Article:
New Annexation Plan In Jefferson City
The meeting was the first official step in getting 542 more acres land annexed. Frog Hollow Road leads into one of the neighborhoods the city is trying to annex. City administrators say this land is ideal for annexation because it's growing so rapidly.
"A lot of times in these annexations, we talk about growth that could be occurring in ten to 20 years. We're talking tonight about growth that's occurring in one to two years," said Interim City Administrator Nathan Nickolaus.
Nickolaus says he isn't sure how the public will react to the annexation because there are some things residents can do in the county that they can't do in the city.
"Hunting, for instance, is more restricted, you can't fire off fireworks in the city," Nickolaus said.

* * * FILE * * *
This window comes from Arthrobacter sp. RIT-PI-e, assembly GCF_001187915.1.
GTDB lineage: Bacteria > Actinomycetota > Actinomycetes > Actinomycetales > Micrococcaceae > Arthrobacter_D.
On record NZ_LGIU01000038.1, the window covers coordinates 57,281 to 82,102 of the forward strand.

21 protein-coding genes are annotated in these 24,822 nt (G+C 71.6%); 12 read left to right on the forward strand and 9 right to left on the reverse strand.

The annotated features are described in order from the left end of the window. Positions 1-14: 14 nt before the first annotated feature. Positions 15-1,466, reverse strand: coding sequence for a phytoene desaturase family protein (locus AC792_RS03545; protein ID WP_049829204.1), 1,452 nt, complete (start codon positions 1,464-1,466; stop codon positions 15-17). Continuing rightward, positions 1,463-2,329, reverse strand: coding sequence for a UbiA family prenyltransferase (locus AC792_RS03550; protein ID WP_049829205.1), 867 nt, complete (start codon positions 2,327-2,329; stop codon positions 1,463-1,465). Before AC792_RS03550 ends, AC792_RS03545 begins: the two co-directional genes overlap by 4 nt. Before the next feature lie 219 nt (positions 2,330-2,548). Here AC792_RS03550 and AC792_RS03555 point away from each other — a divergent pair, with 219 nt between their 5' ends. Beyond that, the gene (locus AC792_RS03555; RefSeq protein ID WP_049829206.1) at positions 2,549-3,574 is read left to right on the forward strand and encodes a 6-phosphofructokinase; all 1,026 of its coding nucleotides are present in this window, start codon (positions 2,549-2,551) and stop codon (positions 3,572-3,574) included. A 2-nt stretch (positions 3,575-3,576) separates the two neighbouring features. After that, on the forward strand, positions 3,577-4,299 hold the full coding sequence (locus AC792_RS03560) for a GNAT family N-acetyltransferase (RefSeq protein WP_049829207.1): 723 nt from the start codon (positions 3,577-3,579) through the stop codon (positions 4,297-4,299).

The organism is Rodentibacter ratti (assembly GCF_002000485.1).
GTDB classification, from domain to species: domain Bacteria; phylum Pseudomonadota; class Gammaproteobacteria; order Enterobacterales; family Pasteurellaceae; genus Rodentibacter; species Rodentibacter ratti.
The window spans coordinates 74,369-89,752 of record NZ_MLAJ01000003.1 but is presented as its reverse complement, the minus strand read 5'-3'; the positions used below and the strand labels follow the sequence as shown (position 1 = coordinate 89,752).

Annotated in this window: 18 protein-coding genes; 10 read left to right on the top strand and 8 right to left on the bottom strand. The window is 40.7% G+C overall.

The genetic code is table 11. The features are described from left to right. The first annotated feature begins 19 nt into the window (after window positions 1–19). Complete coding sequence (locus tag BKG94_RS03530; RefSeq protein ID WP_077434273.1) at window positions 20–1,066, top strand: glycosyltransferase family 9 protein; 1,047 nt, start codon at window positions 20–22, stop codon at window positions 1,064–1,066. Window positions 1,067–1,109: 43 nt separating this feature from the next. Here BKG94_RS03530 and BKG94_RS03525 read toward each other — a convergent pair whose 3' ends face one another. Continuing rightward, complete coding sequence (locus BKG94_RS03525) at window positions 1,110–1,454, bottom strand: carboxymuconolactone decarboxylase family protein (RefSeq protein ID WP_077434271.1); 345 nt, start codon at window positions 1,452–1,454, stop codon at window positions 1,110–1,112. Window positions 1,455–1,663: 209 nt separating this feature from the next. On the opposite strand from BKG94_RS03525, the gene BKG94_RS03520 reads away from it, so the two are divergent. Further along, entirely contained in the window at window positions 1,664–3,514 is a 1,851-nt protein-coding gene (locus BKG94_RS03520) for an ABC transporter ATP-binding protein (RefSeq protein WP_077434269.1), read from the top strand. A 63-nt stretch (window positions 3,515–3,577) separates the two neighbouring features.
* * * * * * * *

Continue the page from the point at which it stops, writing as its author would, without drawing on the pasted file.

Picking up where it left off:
Nonetheless, at least one resident is not concerned about hunting or fireworks.
"I don't think those kind of things will affect our family. I think on Frog Hollow Road anyway there are a lot of single housing families, single family houses already there and so it'll keep some businesses from coming in or something from possibly coming in across the street or next door that might devalue your property," said Cole County resident John Bechtold.
The next step in annexing Bechtold's property, along with the rest of the land, is to get the issue on the ballot in February.
Jefferson City surrounds about 70% of this section of Cole County. If the annexation goes through, a total of 220 people will become Jefferson City residents.